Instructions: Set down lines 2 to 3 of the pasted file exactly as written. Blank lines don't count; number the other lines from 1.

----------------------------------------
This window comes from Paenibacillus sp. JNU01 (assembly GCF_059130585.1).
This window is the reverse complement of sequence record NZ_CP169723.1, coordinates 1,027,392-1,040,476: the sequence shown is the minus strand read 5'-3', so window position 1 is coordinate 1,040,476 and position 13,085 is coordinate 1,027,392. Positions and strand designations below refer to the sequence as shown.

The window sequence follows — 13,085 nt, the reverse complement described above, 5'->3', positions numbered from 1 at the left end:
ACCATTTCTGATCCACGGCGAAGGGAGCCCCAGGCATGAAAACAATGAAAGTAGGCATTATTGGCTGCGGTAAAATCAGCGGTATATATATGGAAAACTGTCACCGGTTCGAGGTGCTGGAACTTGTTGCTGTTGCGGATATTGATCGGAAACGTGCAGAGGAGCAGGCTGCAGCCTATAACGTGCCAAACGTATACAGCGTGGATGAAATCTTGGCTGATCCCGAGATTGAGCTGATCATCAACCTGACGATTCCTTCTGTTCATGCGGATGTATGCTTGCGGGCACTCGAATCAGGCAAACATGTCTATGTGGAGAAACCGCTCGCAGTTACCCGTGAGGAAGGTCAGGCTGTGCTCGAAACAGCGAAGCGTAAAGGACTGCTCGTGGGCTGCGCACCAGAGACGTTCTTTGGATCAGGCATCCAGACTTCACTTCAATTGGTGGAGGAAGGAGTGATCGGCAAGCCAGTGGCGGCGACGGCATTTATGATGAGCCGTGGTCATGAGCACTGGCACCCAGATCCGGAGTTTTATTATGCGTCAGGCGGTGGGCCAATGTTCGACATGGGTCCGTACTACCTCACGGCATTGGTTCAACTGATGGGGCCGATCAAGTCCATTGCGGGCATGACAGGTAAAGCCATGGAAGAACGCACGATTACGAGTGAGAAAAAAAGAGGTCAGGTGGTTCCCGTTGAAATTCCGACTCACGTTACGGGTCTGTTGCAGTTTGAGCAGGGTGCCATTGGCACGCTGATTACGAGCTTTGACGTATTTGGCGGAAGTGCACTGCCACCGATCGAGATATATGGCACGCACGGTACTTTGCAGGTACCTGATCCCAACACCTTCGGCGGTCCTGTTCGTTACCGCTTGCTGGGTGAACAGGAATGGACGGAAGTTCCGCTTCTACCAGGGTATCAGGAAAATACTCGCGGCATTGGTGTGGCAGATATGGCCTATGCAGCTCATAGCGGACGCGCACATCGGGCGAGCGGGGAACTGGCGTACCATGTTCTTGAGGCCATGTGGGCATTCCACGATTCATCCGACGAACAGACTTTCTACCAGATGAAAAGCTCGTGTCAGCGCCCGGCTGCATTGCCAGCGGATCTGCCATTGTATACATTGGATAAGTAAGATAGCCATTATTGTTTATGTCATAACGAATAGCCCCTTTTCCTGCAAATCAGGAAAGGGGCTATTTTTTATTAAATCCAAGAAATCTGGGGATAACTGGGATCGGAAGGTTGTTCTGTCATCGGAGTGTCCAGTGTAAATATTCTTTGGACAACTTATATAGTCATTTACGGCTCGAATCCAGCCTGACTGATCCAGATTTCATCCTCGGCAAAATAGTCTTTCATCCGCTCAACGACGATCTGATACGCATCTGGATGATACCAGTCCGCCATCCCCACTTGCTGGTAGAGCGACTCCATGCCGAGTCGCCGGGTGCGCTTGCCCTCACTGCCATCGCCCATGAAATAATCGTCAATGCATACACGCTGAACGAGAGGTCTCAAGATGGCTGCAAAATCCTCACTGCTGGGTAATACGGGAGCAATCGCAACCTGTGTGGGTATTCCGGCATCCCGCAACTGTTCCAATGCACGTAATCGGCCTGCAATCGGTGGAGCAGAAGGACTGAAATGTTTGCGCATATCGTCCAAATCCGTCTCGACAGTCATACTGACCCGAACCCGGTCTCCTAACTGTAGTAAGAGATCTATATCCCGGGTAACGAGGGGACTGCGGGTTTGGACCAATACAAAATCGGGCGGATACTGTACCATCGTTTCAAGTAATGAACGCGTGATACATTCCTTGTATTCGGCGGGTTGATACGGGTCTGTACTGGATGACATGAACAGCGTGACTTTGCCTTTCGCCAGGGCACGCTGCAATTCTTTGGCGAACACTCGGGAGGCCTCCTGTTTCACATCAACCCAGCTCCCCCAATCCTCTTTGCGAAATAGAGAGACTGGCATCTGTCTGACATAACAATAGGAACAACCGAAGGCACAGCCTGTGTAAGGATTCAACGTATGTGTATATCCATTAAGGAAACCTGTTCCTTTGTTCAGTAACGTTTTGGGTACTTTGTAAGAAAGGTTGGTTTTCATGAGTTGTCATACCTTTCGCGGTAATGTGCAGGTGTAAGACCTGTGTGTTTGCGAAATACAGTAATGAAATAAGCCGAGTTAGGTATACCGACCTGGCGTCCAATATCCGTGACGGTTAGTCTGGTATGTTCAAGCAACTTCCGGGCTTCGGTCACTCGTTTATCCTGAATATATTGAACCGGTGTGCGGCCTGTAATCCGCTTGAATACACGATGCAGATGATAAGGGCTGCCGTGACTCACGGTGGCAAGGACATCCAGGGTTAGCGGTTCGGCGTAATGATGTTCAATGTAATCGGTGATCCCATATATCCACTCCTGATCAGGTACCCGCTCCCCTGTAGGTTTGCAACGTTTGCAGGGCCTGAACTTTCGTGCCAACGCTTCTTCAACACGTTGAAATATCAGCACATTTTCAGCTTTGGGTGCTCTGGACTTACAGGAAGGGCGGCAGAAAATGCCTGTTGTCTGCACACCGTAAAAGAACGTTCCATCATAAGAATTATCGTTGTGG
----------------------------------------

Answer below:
This window is the reverse complement of sequence record NZ_CP169723.1, coordinates 1,027,392-1,040,476: the sequence shown is the minus strand read 5'-3', so window position 1 is coordinate 1,040,476 and position 13,085 is coordinate 1,027,392. Positions and strand designations below refer to the sequence as shown.

The window sequence follows — 13,085 nt, the reverse complement described above, 5'->3', positions numbered from 1 at the left end: